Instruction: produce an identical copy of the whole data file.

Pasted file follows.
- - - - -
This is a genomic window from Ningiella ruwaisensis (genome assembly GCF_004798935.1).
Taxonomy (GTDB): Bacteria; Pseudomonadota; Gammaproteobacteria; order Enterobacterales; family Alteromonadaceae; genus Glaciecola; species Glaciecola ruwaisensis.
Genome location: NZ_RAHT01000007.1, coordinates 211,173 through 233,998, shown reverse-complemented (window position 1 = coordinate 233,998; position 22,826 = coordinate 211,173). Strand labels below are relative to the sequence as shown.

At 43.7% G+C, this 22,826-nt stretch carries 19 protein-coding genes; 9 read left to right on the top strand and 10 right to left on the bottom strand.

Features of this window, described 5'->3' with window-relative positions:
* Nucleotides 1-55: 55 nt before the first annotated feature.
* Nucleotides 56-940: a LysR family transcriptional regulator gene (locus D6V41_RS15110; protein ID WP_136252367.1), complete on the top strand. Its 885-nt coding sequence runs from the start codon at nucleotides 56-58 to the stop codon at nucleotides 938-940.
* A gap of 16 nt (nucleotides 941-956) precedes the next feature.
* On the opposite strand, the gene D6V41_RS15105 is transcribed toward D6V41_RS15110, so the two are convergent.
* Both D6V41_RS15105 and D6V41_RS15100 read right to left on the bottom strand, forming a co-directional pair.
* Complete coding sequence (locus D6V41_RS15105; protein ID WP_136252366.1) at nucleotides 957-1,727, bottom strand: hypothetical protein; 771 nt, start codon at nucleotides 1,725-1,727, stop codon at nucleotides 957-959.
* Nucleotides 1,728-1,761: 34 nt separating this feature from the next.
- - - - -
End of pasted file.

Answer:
This is a genomic window from Ningiella ruwaisensis (genome assembly GCF_004798935.1).
Taxonomy (GTDB): Bacteria; Pseudomonadota; Gammaproteobacteria; order Enterobacterales; family Alteromonadaceae; genus Glaciecola; species Glaciecola ruwaisensis.
Genome location: NZ_RAHT01000007.1, coordinates 211,173 through 233,998, shown reverse-complemented (window position 1 = coordinate 233,998; position 22,826 = coordinate 211,173). Strand labels below are relative to the sequence as shown.

At 43.7% G+C, this 22,826-nt stretch carries 19 protein-coding genes; 9 read left to right on the top strand and 10 right to left on the bottom strand.

Features of this window, described 5'->3' with window-relative positions:
* Nucleotides 1-55: 55 nt before the first annotated feature.
* Nucleotides 56-940: a LysR family transcriptional regulator gene (locus D6V41_RS15110; protein ID WP_136252367.1), complete on the top strand. Its 885-nt coding sequence runs from the start codon at nucleotides 56-58 to the stop codon at nucleotides 938-940.
* A gap of 16 nt (nucleotides 941-956) precedes the next feature.
* On the opposite strand, the gene D6V41_RS15105 is transcribed toward D6V41_RS15110, so the two are convergent.
* Both D6V41_RS15105 and D6V41_RS15100 read right to left on the bottom strand, forming a co-directional pair.
* Complete coding sequence (locus D6V41_RS15105; protein ID WP_136252366.1) at nucleotides 957-1,727, bottom strand: hypothetical protein; 771 nt, start codon at nucleotides 1,725-1,727, stop codon at nucleotides 957-959.
* Nucleotides 1,728-1,761: 34 nt separating this feature from the next.